• 1/2 cup roasted peanuts
  • 1 tbsp roasted chana dal (futana or dalia)
  • 20-25 fresh curry leaves, washed and dried, stems removed
  • 2 dry red chillies (or per your taste)
  • 1/2 cup warm water
  • Tiny piece of tamarind(seed removed) or 1 tsp of¬†Lime juice
  • 1/4 tsp salt
  • 1 tsp coconut oil
  • 1/2 tsp mustard seeds


In a frying pan, sauté the curry leaves and the garlic on low heat for about 2-3 minutes till they turn crispy. In the same pan add the dry red chillies and roast for about 1 minute till you get the roasting smell. Transfer the curry leaves,garlic and red chillies to a food processor and add the peanuts, chana dal, onions, tamarind piece (if adding) or lime juice and salt. Add the warm water and grind to a fine paste.

Transfer to a serving bowl.

In a small tadka pan, heat the oil and when hot add the mustard seeds. when they splutter, turn heat to low and add the curry leaves. turn heat off. Pour this oil garnish over the chutney.



Ginger and Tamarind Chutney (Inji Pulli)

DSC_0710A Kerala sadya (feast) is not complete without the ‘Inji Pulli’ (also called Pulli Inji) which is a sweet,sour and hot chutney made using fresh grated ginger,tamarind,j aggery and chillies. Just the mention of the ingredients makes your mouth water, right? Yum. This chutney actually is very beneficial to the digestive process and enables you to finish the sadya without feeling stuffed and bloated ūüôā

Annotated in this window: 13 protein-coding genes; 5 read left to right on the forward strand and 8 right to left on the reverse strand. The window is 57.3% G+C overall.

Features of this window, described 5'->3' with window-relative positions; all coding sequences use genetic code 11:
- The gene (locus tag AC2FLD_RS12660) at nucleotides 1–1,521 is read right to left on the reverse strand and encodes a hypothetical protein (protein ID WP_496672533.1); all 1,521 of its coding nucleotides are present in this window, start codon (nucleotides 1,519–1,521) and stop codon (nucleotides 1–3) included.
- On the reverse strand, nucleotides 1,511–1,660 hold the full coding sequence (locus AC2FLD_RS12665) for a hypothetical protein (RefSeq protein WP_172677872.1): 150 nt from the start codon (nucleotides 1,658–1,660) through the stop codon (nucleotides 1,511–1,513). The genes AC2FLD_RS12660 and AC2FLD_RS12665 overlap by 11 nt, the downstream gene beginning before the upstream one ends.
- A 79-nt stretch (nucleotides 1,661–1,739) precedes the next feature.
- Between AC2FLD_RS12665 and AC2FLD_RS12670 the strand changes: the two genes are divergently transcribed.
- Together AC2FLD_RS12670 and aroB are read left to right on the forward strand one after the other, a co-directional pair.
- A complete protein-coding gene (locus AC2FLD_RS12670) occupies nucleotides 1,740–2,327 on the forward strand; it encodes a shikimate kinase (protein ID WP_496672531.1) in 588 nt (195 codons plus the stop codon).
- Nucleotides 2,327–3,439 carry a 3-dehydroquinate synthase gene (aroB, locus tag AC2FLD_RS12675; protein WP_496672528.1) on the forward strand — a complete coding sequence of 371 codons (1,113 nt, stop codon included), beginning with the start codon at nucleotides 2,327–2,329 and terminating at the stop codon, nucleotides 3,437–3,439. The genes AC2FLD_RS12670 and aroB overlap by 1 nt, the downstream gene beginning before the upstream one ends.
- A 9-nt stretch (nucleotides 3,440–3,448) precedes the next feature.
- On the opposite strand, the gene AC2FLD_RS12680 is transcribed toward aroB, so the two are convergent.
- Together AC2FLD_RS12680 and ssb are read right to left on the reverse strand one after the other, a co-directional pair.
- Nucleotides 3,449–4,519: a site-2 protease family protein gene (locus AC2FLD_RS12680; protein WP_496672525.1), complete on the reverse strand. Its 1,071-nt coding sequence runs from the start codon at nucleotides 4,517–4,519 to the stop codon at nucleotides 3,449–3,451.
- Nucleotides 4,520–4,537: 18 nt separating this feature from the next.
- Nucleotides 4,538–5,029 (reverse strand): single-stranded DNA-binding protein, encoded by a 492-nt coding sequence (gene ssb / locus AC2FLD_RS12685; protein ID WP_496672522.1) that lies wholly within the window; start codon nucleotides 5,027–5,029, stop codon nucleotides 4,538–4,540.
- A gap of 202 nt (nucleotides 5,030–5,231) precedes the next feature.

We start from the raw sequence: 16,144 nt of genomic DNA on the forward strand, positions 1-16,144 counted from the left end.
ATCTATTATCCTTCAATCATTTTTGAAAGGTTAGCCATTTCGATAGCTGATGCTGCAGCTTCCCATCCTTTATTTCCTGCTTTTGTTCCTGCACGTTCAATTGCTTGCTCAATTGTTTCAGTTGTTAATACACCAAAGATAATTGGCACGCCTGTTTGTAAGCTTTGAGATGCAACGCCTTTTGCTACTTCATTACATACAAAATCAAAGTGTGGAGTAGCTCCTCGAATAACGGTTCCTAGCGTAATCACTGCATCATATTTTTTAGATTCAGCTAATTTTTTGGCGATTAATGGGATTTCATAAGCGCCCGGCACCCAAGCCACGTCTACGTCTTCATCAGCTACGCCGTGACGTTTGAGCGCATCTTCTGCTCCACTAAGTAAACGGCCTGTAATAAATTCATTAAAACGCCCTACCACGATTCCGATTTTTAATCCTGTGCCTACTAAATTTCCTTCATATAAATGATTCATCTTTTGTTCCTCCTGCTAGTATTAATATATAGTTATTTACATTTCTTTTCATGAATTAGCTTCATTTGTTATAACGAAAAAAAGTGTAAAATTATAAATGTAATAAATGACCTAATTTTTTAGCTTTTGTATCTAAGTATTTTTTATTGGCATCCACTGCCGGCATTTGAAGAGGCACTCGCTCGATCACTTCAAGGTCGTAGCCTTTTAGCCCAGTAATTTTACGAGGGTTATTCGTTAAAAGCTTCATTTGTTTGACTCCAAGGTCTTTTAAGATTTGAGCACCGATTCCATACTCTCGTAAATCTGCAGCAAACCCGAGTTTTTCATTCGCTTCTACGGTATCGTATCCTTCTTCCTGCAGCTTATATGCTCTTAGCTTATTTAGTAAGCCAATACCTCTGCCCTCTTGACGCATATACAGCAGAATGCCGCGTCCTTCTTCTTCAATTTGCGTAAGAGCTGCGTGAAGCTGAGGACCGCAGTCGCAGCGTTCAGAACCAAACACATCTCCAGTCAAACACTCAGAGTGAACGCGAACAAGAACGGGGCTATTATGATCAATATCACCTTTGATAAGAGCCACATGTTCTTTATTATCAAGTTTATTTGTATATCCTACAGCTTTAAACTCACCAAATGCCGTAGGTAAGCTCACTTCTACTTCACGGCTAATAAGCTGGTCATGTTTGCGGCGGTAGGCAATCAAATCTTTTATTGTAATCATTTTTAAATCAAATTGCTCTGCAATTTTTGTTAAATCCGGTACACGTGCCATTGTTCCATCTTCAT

This dish along with some other pickles etc are made usually a day or so in advance of the actual sadya since it stores well. In fact you can store it in the refrigerator for up to 2 weeks. When we have our friends over for our Onam sadya, this chutney is in much demand and any leftover chutney is snatched by them. ūüôā And many have asked me for the recipe.

So here I am finally posting it. My version of this recipe is a slightly easier version than the traditional version which requires frying and then grinding the ginger first and then cooking it for a longer period of time to really get a thick chutney. My easy version skips some steps but believe me you still end up with a finger-licking chutney/pickle.  This is a great accompaniment/side dish with paranthas and or just with some dal and rice.